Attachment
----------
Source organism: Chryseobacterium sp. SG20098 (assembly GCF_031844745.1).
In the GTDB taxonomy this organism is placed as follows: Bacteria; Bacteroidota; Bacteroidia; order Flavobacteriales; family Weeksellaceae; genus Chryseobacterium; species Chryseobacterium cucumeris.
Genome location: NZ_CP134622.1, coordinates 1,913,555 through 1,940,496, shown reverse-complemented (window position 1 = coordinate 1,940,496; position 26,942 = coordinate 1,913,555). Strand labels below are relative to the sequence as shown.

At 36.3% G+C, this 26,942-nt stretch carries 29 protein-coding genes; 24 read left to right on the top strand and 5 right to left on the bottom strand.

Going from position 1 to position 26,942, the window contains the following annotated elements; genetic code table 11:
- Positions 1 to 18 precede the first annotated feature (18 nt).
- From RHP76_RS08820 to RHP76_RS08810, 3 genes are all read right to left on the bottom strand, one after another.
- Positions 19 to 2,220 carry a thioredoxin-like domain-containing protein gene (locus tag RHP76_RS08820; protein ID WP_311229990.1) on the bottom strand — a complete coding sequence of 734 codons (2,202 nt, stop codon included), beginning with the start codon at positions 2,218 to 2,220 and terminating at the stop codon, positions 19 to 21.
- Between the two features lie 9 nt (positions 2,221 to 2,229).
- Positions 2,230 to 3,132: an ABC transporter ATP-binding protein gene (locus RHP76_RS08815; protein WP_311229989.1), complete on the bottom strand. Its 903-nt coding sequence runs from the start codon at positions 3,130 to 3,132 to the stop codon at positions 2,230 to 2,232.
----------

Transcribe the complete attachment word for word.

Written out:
Source organism: Chryseobacterium sp. SG20098 (assembly GCF_031844745.1).
In the GTDB taxonomy this organism is placed as follows: Bacteria; Bacteroidota; Bacteroidia; order Flavobacteriales; family Weeksellaceae; genus Chryseobacterium; species Chryseobacterium cucumeris.
Genome location: NZ_CP134622.1, coordinates 1,913,555 through 1,940,496, shown reverse-complemented (window position 1 = coordinate 1,940,496; position 26,942 = coordinate 1,913,555). Strand labels below are relative to the sequence as shown.

At 36.3% G+C, this 26,942-nt stretch carries 29 protein-coding genes; 24 read left to right on the top strand and 5 right to left on the bottom strand.

Going from position 1 to position 26,942, the window contains the following annotated elements; genetic code table 11:
- Positions 1 to 18 precede the first annotated feature (18 nt).
- From RHP76_RS08820 to RHP76_RS08810, 3 genes are all read right to left on the bottom strand, one after another.
- Positions 19 to 2,220 carry a thioredoxin-like domain-containing protein gene (locus tag RHP76_RS08820; protein ID WP_311229990.1) on the bottom strand — a complete coding sequence of 734 codons (2,202 nt, stop codon included), beginning with the start codon at positions 2,218 to 2,220 and terminating at the stop codon, positions 19 to 21.
- Between the two features lie 9 nt (positions 2,221 to 2,229).
- Positions 2,230 to 3,132: an ABC transporter ATP-binding protein gene (locus RHP76_RS08815; protein WP_311229989.1), complete on the bottom strand. Its 903-nt coding sequence runs from the start codon at positions 3,130 to 3,132 to the stop codon at positions 2,230 to 2,232.